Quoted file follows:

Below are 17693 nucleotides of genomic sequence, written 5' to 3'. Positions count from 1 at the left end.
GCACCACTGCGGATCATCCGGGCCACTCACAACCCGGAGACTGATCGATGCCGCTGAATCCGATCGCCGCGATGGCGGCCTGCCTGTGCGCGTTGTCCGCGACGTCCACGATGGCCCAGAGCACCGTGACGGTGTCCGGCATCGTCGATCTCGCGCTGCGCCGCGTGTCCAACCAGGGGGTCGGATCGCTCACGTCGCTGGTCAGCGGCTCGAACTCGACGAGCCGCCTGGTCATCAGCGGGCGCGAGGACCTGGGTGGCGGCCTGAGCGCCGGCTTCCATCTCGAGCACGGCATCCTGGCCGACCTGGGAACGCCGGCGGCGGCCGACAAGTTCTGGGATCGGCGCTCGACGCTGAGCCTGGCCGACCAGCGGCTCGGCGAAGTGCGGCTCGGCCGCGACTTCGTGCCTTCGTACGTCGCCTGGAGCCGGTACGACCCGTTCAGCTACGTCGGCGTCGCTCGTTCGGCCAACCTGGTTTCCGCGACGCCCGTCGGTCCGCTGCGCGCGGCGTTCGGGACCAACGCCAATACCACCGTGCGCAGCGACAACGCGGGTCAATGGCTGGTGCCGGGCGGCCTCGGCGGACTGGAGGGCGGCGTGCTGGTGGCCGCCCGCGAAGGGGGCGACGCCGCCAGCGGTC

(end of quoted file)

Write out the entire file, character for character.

Below are 17693 nucleotides of genomic sequence, written 5' to 3'. Positions count from 1 at the left end.
GCACCACTGCGGATCATCCGGGCCACTCACAACCCGGAGACTGATCGATGCCGCTGAATCCGATCGCCGCGATGGCGGCCTGCCTGTGCGCGTTGTCCGCGACGTCCACGATGGCCCAGAGCACCGTGACGGTGTCCGGCATCGTCGATCTCGCGCTGCGCCGCGTGTCCAACCAGGGGGTCGGATCGCTCACGTCGCTGGTCAGCGGCTCGAACTCGACGAGCCGCCTGGTCATCAGCGGGCGCGAGGACCTGGGTGGCGGCCTGAGCGCCGGCTTCCATCTCGAGCACGGCATCCTGGCCGACCTGGGAACGCCGGCGGCGGCCGACAAGTTCTGGGATCGGCGCTCGACGCTGAGCCTGGCCGACCAGCGGCTCGGCGAAGTGCGGCTCGGCCGCGACTTCGTGCCTTCGTACGTCGCCTGGAGCCGGTACGACCCGTTCAGCTACGTCGGCGTCGCTCGTTCGGCCAACCTGGTTTCCGCGACGCCCGTCGGTCCGCTGCGCGCGGCGTTCGGGACCAACGCCAATACCACCGTGCGCAGCGACAACGCGGGTCAATGGCTGGTGCCGGGCGGCCTCGGCGGACTGGAGGGCGGCGTGCTGGTGGCCGCCCGCGAAGGGGGCGACGCCGCCAGCGGTC